Hermione gets her own room, being the girl, which leaves Harry and Ron to share the other. They've been dormmates for seven years and they really don't mind. Hermione says that once they get some seniority on staff they should be able to afford a larger flat; but Ron's lived in cramped quarters all his life and knows no other way, and Harry likes the intimacy close spaces affords.

On nights when they don't have work the next day, Harry and Ron push together their beds and Hermione joins them. They watch Muggle movies on the Muggle television until morning, Harry and Hermione snickering openly at a gaping Ron. Ron still can't believe all there is to Muggles that he has no clue about.

At work they are separated: Hermione to the Research Department, and Ron and Harry to the Active Field Department. They part ways at the door, hallways branching off. Sometimes Hermione feels alone on the way to her office, knowing she won't have a familiar face to tease whenever she so chooses. She's got a transfer request all filled out on her desk. All she needs to do is hand it to her supervisor. She knows that she'll get whatever she wants, because she's Hermione of the record-breaking NEWTS, Granger of the Millennium War. She just hasn't worked up the nerve yet: that paper's been on her desk for the last month.

They reconvene for lunch at a pub. They save their drinking for the off-hours, and instead order sandwiches and juice. Harry's always hungriest at lunch. He out-eats Ron and Hermione combined, but barely touches a thing at breakfast and dinner.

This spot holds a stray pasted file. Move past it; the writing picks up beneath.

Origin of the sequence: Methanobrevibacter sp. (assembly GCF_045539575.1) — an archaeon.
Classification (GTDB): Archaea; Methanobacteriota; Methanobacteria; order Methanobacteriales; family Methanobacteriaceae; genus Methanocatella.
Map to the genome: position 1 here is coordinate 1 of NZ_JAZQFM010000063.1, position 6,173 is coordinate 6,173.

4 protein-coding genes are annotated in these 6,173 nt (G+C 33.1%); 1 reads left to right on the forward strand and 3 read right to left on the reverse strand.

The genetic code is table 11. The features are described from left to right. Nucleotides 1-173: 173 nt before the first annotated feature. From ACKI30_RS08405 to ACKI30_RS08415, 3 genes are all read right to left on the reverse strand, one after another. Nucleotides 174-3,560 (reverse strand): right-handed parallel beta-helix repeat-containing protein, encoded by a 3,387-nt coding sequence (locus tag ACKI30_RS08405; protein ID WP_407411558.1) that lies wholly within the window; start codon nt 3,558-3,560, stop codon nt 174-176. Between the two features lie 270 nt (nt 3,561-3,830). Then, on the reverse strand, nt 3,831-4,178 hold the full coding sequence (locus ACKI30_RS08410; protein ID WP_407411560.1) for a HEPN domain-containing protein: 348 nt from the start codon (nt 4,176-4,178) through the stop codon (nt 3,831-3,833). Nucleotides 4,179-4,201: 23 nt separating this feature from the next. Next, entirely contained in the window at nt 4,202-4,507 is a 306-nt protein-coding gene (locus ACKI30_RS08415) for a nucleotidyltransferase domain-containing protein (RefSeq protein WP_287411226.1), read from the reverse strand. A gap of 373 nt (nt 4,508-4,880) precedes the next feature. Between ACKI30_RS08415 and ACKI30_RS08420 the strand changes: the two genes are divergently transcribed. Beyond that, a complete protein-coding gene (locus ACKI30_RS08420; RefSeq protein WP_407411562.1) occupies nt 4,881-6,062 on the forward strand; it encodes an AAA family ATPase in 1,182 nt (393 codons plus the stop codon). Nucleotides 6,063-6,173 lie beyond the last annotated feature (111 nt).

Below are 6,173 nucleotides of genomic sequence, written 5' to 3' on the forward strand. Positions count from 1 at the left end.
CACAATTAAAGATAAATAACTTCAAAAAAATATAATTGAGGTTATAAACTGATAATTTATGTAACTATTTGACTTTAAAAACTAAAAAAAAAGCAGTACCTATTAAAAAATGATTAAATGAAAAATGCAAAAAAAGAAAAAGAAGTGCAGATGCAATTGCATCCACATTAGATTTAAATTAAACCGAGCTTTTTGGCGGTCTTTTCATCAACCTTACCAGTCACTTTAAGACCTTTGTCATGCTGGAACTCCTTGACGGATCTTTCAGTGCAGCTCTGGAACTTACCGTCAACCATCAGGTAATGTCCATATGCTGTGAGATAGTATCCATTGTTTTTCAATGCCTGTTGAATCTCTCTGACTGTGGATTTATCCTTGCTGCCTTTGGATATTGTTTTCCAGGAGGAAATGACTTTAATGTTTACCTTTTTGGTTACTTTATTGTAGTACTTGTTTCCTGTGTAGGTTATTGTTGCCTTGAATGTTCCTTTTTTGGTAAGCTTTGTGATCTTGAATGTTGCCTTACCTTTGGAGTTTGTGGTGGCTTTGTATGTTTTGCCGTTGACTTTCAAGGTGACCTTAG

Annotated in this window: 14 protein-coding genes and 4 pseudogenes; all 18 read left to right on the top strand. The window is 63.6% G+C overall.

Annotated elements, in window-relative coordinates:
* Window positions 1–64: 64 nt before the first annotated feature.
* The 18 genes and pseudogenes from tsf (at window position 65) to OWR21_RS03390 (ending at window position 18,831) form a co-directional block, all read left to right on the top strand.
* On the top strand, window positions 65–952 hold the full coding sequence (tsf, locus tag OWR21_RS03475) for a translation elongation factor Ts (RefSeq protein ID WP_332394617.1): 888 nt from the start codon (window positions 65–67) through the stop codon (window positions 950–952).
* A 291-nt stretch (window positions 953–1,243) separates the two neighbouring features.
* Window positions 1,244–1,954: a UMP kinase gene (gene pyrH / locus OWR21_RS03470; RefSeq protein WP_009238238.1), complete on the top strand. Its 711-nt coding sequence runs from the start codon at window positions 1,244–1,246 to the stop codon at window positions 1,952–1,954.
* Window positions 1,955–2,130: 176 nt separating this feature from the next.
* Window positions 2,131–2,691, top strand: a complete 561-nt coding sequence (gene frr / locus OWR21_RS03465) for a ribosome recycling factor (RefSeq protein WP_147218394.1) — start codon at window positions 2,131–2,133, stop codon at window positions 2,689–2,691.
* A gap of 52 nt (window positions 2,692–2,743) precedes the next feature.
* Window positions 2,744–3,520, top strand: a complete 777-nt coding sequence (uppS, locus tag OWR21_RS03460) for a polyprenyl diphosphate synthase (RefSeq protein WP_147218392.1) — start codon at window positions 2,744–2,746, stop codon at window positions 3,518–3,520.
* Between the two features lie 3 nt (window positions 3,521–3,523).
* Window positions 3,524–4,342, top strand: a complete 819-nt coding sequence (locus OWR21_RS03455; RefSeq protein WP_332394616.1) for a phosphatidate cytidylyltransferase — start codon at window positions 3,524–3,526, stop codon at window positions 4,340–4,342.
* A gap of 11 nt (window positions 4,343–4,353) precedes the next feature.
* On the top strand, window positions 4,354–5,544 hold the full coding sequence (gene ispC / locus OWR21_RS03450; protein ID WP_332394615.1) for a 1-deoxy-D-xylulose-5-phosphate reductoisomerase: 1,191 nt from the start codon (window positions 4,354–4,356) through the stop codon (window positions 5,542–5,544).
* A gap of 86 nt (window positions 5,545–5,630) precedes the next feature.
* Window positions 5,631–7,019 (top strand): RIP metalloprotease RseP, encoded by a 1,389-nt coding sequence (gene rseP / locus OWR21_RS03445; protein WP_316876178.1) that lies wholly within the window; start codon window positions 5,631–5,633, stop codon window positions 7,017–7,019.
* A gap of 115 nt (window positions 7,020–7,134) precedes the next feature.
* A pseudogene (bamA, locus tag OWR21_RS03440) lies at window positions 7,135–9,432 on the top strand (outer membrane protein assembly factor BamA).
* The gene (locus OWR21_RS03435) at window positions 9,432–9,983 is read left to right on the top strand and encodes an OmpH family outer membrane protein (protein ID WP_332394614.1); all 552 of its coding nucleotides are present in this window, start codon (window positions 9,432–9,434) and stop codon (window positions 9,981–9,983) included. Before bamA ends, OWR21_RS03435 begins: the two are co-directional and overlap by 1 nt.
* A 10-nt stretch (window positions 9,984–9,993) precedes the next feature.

Sometimes Ron coaxes Harry into eating more by cooking favoured dishes or baking special treats. Ron's the only one of the three who's any good at cooking: Hermione's more likely to explode the stove than use it, and Harry has far too many bad memories of his time with the Dursleys, cooking every morning and evening and afternoon to enjoy the act.

Ron's observed in the past that Harry is too skinny, almost dangerously so in the bones-sticking-out kind of way. Now Hermione's getting that way as well, forgetting to eat each time she's caught up in a book or project. Ron resigns himself to making sure both his flatmates – his best friends – eat three square meals a day, and frets if the meals aren't large. Hermione and Harry are young, in some ways still growing (though Harry will never get any taller, Ron thinks with a laugh), and they need their necessary fuel. Ron thinks that it was Ginny who was supposed to turn into their Mum, not him.

Ron's Mum is diminished, seems smaller somehow; the whole of the Weasleys are diminished with the loss of Percy and Bill, and Arthur may as well be dead too. Ron never thought he'd get to feel, first hand, the Hell that Neville went through with his own parents.

Still, it's not the same as Hermione's parents who HAVE both died, victims. Hermione feels colossal guilt for having been the reason for their deaths, and the grief is just as new every day as the last, if only for a few seconds. Hermione has no brothers or sisters or aunts, only one uncle who is her mother's brother in New Zealand. He has no children, and her family will die with her, unperpetuated.